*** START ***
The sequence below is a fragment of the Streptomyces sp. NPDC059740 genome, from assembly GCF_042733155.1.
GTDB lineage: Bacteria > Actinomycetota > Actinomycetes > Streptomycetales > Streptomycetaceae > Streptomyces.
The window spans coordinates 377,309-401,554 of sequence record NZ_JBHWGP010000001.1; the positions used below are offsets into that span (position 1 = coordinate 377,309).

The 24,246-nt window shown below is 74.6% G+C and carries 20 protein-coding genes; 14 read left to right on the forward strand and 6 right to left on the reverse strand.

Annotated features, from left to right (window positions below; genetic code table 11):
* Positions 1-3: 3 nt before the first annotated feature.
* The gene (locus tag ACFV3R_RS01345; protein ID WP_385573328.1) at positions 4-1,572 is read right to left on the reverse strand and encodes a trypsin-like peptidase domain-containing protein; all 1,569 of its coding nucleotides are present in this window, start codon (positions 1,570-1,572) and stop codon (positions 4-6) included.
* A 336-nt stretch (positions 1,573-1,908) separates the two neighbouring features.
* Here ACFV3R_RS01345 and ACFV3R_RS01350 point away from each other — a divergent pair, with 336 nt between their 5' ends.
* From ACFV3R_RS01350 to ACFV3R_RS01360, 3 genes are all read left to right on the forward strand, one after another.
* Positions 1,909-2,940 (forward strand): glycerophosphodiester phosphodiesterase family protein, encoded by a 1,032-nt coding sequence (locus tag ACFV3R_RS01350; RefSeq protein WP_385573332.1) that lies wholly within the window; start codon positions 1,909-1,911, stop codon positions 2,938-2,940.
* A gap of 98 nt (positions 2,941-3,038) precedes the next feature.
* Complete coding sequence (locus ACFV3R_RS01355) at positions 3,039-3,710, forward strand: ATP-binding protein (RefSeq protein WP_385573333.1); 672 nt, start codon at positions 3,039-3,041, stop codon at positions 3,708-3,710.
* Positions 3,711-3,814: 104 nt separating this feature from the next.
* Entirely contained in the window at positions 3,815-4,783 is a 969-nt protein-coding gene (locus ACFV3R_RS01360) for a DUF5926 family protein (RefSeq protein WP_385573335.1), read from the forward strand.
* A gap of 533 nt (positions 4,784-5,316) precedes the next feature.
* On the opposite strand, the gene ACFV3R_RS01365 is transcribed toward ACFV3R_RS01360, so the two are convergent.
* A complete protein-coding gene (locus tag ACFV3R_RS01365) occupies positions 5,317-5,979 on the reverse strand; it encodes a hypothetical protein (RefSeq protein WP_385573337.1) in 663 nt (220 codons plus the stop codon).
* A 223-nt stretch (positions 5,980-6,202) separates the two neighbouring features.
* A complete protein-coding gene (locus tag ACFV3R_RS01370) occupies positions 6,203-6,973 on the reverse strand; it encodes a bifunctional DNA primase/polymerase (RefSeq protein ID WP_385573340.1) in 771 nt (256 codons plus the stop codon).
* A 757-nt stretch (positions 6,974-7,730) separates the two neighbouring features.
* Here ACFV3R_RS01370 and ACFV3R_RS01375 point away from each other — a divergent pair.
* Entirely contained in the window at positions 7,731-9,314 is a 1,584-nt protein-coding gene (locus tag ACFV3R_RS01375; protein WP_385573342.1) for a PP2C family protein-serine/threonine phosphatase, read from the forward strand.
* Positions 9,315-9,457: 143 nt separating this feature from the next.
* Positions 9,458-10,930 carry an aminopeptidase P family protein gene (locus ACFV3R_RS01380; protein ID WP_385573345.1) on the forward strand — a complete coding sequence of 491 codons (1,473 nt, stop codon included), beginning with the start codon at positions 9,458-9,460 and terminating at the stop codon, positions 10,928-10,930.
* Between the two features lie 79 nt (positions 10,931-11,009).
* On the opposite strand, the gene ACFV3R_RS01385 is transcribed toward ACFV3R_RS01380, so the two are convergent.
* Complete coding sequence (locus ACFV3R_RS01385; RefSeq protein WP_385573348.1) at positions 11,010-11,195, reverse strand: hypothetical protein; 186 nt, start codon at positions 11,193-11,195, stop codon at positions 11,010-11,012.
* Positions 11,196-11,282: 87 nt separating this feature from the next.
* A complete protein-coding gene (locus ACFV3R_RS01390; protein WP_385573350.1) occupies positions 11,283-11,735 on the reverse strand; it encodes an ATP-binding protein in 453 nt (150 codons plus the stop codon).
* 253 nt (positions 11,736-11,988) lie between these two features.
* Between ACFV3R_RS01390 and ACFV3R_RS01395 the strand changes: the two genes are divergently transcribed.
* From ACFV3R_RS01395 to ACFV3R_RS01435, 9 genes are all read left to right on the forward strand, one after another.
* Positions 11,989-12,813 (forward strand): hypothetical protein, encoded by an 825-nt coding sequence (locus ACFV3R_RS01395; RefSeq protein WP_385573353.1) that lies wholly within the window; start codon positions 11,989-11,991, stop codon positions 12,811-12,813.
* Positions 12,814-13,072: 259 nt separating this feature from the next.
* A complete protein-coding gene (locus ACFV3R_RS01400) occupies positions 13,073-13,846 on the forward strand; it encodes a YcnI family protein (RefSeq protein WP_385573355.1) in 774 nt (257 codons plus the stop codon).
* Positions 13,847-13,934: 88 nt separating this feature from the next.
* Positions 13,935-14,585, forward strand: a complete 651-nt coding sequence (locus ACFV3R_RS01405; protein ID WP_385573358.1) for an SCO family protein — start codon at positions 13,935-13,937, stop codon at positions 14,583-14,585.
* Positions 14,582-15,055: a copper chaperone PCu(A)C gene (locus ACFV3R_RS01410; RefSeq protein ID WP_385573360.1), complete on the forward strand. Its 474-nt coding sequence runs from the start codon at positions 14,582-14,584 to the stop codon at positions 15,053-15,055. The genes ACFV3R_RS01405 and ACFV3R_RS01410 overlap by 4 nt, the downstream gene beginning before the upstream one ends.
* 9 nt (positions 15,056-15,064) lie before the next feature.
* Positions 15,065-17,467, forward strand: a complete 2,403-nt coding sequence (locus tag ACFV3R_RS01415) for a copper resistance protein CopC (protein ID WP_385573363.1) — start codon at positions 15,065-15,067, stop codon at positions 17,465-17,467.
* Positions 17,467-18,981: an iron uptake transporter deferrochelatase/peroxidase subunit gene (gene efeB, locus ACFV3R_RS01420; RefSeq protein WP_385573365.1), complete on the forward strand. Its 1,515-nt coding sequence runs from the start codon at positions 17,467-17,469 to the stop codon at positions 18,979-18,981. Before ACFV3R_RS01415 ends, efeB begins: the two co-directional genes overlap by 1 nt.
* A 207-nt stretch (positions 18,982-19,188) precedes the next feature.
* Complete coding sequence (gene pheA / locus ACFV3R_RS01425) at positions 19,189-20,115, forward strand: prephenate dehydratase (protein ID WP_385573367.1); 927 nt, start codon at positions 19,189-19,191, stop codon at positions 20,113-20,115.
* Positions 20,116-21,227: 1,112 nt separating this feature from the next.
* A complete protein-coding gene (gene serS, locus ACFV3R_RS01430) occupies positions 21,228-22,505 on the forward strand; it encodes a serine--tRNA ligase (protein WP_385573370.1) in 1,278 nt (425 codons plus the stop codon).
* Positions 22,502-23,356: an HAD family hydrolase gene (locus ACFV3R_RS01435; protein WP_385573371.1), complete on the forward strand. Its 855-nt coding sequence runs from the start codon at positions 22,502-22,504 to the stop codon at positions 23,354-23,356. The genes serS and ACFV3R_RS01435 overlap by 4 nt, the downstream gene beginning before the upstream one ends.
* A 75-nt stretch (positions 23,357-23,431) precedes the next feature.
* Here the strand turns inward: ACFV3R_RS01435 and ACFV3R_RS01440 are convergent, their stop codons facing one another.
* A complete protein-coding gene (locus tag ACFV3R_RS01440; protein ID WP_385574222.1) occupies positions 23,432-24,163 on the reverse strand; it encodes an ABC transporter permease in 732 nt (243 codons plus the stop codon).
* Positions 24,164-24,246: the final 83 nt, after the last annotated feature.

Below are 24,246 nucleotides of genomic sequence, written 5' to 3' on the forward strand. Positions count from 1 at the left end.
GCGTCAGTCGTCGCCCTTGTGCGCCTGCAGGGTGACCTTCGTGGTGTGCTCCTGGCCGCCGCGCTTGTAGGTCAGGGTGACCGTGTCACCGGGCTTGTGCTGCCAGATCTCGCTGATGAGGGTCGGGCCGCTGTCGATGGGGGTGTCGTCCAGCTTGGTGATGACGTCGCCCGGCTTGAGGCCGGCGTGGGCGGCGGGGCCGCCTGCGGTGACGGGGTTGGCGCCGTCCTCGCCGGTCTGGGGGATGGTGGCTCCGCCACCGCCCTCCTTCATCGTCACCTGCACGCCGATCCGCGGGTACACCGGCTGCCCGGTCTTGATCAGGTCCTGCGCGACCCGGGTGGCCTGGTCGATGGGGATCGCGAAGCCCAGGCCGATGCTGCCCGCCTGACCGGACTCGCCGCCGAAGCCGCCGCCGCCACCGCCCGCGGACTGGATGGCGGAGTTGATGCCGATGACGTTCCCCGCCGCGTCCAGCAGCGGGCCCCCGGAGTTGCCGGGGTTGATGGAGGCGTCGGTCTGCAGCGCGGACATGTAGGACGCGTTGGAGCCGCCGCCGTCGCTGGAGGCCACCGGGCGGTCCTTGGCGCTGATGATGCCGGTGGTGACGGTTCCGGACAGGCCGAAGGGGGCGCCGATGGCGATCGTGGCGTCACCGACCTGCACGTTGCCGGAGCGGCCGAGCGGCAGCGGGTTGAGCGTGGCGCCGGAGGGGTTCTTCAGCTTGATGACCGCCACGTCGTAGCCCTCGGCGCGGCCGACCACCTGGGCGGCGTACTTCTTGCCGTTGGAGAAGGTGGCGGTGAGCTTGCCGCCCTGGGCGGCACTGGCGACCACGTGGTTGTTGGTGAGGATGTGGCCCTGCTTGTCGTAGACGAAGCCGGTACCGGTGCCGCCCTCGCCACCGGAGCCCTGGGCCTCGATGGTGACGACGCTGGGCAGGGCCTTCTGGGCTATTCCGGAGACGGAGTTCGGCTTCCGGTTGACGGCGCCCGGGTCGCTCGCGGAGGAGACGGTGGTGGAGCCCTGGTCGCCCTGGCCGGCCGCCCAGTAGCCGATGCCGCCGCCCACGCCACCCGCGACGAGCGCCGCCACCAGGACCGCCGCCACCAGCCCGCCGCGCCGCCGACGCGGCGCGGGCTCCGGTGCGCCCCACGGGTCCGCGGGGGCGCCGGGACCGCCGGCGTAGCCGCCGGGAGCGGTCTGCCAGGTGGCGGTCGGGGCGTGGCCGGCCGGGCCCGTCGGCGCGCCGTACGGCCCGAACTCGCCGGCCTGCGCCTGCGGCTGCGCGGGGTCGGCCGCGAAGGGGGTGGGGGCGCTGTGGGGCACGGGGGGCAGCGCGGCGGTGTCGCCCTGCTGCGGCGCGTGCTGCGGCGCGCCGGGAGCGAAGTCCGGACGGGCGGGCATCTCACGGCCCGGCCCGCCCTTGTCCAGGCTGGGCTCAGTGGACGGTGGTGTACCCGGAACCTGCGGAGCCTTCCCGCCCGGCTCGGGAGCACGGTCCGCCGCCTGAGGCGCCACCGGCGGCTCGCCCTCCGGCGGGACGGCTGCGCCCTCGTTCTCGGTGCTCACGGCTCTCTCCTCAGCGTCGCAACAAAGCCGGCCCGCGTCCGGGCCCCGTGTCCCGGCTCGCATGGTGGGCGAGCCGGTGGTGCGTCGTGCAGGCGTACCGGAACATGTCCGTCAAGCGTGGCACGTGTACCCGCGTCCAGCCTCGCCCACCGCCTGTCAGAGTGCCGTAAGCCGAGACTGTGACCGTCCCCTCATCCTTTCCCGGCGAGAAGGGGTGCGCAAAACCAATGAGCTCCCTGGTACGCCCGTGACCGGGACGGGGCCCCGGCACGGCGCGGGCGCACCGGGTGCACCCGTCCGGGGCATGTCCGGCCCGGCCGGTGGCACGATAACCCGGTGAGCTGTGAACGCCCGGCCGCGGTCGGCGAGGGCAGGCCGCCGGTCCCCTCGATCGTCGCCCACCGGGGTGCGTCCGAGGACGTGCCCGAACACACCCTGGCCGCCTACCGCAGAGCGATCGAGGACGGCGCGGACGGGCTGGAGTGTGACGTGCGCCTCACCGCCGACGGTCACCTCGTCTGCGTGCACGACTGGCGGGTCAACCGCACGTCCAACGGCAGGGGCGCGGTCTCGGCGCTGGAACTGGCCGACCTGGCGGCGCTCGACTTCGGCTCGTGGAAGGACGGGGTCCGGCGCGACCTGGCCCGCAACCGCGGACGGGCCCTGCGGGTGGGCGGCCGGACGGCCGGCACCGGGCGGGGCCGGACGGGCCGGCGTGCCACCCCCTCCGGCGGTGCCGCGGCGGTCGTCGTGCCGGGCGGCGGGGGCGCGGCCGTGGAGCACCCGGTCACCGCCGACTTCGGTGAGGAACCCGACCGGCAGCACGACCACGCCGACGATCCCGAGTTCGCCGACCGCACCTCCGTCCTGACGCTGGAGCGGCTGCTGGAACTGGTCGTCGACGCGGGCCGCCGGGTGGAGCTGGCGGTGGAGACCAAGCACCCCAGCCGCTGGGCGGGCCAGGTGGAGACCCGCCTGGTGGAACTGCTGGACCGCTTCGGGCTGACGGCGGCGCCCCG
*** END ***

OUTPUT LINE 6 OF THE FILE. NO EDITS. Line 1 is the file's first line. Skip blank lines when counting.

* Positions 1-3: 3 nt before the first annotated feature.